Requirements for dockside lighting will vary by State and local jurisdiction and, whichever is the most stringent, is the regulation you must follow.
Boat lighting requirements are under the control of the U.S. Coast Guard. Recent changes to the Inland Navigation Rules make U.S. regulations nearly identical to the International Rules.
The intent of all jurisdictions is for docksides to be lit from sunset to sunrise or whenever conditions restrict visibility. Logically, these requirements are in place to avoid collisions between a boat and a dock and for the safety of people when a dock is used as a gathering place or for entertainment.
Dockside lighting will guide passing and incoming boats, and the lighting should begin at a reasonable distance from the water’s edge so as not to be confused with the shoreline.
General Dockside Lighting Guidelines
Colored lights should be kept to a minimum as they can be difficult to see in certain conditions. It is recommended to light a dock as a footpath to benefit both boaters and those on the dock at night. Swimming platforms, boathouses, hoists, or anything protruding from the dock should also be well lit.
Bollards are the preference for commercial boat dock lighting. These fixtures are mounted on pillars at 24”-36” from the dock’s surface to make for safe boat entry and disembarkment. In most jurisdictions, overhead wiring on docks is prohibited; therefore, most lights are solar powered, or an alternative power source must be installed in accordance with local codes.
Boat Lighting Requirements
In addition to the Inland Navigation Rules, all boat owners are responsible for knowing and complying with any additional requirements specific to State or Local jurisdictions where a boat is registered or operated. Unlike dockside lighting, there is no room for personal taste in boat lighting requirements.
All boats must display navigation lights between sunset and sunrise and during periods of restricted visibility. Navigation lights are to give a source and points of reference of a boat’s position, heading and status for other boats under power at night, and are not used for lighting the craft for the benefit of passengers.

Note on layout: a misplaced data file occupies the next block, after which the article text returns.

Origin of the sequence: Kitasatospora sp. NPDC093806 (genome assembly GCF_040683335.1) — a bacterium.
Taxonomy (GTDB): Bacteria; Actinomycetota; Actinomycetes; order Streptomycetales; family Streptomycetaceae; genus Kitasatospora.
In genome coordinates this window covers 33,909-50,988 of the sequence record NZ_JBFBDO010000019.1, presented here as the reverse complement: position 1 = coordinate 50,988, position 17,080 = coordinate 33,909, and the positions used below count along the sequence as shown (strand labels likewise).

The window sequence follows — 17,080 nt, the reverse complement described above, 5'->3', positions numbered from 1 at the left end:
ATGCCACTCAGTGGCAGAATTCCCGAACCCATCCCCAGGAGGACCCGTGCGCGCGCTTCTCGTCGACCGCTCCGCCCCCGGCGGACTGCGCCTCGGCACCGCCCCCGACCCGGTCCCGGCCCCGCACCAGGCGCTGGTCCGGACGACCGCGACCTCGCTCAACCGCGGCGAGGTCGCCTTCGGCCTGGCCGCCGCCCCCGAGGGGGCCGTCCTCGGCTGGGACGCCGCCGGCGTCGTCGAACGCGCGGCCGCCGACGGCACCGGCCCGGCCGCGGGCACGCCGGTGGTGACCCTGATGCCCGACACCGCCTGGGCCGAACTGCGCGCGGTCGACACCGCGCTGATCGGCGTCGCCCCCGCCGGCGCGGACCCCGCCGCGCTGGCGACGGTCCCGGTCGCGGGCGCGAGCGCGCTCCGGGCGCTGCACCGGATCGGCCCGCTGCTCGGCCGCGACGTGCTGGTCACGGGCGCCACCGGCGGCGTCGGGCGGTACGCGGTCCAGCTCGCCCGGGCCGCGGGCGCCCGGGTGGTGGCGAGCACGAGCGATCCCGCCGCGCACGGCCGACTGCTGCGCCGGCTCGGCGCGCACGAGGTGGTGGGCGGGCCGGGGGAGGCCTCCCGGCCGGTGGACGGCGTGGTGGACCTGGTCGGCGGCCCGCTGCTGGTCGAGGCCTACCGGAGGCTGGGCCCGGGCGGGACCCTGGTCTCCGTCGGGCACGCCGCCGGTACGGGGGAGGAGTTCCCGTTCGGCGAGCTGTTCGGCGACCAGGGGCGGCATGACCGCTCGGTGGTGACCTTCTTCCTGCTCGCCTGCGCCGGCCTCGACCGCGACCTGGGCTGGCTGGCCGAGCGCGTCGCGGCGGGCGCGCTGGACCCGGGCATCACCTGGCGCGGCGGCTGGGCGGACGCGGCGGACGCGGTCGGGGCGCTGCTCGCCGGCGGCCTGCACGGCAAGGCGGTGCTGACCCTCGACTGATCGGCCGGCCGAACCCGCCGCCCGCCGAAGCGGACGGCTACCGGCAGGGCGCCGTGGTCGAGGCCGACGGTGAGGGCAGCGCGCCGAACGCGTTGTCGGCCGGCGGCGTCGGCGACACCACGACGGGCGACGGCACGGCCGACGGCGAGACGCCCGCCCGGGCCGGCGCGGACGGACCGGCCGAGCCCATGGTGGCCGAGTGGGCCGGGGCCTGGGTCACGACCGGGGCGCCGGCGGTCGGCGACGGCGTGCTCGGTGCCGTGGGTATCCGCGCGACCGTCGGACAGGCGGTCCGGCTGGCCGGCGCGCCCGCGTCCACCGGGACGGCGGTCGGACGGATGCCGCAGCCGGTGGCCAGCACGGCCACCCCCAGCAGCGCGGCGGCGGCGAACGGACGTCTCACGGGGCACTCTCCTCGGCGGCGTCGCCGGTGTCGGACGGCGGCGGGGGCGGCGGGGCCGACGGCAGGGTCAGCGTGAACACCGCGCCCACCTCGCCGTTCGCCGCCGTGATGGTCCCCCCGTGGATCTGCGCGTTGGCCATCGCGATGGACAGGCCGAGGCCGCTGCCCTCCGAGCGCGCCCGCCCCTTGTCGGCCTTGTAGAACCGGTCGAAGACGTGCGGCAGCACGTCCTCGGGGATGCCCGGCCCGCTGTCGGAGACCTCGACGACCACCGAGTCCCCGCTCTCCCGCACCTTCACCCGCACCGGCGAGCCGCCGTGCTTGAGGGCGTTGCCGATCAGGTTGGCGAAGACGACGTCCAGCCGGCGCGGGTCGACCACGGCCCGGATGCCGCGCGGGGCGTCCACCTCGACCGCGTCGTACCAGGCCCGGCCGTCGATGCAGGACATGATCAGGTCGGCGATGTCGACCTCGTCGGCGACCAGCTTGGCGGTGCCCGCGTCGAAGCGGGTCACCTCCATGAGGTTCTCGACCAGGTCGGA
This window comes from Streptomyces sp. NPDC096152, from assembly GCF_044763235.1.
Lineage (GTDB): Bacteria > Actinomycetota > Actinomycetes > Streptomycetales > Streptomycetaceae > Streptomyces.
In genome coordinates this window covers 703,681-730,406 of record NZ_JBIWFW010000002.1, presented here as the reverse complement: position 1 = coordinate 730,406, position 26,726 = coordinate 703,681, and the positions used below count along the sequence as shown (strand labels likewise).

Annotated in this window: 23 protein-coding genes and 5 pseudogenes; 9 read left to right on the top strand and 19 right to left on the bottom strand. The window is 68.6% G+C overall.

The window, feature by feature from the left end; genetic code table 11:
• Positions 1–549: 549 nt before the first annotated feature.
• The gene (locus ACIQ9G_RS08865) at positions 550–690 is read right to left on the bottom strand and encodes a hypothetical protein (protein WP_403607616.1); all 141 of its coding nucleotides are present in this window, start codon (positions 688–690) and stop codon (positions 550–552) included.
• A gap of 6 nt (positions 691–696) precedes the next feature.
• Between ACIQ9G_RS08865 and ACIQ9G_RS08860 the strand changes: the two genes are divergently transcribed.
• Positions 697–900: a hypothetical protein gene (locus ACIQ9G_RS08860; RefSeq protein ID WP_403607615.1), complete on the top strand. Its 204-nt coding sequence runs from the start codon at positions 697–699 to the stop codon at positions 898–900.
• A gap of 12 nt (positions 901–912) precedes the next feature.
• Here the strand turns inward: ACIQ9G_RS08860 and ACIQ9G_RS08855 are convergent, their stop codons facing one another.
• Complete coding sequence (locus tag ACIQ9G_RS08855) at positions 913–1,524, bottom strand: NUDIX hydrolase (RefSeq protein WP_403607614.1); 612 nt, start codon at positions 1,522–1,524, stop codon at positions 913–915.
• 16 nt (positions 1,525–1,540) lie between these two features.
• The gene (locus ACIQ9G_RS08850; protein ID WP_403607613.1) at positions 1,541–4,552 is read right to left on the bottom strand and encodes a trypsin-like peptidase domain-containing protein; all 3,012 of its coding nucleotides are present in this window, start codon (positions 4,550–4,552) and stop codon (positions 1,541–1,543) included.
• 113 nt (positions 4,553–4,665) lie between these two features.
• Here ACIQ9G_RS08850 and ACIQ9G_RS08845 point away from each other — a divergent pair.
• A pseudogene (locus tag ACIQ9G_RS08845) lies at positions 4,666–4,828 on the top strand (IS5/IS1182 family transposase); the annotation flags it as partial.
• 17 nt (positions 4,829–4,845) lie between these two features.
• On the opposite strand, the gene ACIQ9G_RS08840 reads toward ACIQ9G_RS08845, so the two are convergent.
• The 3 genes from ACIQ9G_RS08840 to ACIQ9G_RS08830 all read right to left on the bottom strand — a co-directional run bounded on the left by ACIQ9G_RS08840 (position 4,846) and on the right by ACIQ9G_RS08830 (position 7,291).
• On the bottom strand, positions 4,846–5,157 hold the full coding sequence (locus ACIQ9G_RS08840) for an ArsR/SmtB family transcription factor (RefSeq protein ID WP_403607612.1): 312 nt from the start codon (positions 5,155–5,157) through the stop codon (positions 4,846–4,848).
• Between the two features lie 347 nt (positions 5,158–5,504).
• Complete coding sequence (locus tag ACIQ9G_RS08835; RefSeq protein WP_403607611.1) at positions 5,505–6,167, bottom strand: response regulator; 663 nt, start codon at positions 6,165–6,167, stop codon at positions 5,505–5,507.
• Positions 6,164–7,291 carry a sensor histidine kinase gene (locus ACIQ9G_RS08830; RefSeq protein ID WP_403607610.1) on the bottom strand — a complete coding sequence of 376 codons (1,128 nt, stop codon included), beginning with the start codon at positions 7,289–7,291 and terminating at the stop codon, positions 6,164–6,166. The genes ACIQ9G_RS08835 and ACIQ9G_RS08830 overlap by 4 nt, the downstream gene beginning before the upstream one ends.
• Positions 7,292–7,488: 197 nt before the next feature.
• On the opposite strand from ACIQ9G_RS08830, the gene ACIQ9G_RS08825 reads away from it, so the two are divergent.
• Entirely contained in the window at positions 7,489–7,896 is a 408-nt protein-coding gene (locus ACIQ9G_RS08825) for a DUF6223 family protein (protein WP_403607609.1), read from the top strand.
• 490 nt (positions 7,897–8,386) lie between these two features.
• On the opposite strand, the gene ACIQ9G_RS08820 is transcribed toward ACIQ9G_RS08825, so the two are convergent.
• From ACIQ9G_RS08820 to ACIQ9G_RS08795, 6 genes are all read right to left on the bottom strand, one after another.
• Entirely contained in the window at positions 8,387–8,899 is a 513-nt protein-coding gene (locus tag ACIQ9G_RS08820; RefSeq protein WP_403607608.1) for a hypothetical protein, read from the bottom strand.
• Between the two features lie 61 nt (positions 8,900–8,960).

It is imperative for boat owners to know the function and positions of navigation lights to avoid collisions and to determine the type and the relative angle of other vessels.
Rules, Types and Functions of Navigation Lights
Below are the four internationally-known navigation lights:
1. The sidelights: red (port/left) and green (starboard/right), must shine from dead ahead to 112.5° aft (at or near the back) on either side. For boats under 65’7”, the sidelights may be a combined, single bi-color light mounted at the bow.
2. The stern (back) lights are white and shine aft at 67.5° forward on each side.
The above two requirements create a full circle of light around the boat.
3. All-round lights are white and shine through 360°.
4. Masthead lights are white, must be above the sidelights, and must shine from 112.5° on the starboard and port sides through dead ahead.
For boats requiring two all-round lights at anchor, the light at the bow must be higher than the stern light.
When sail boats are under power, they are considered power-driven boats. The types and functions of navigation lights are the same for sailboats, but some of the requirements differ. For sailboats under 65’7”, the all-round light is mounted at the mast top. Allowed variations of the sidelights are:
1. The sidelights may be a single, bi-colored light mounted at the mast top; or
2. A single, tri-color light; white facing aft, red facing port and green facing starboard, mounted at the mast top.
Sailing vessels and all boats under 23’ must have an electric torch or lantern available in substitution for navigation lights.
The professionals at Imagine Marine will lend their knowledge and services to your boat lighting questions and your dock lighting installation needs.
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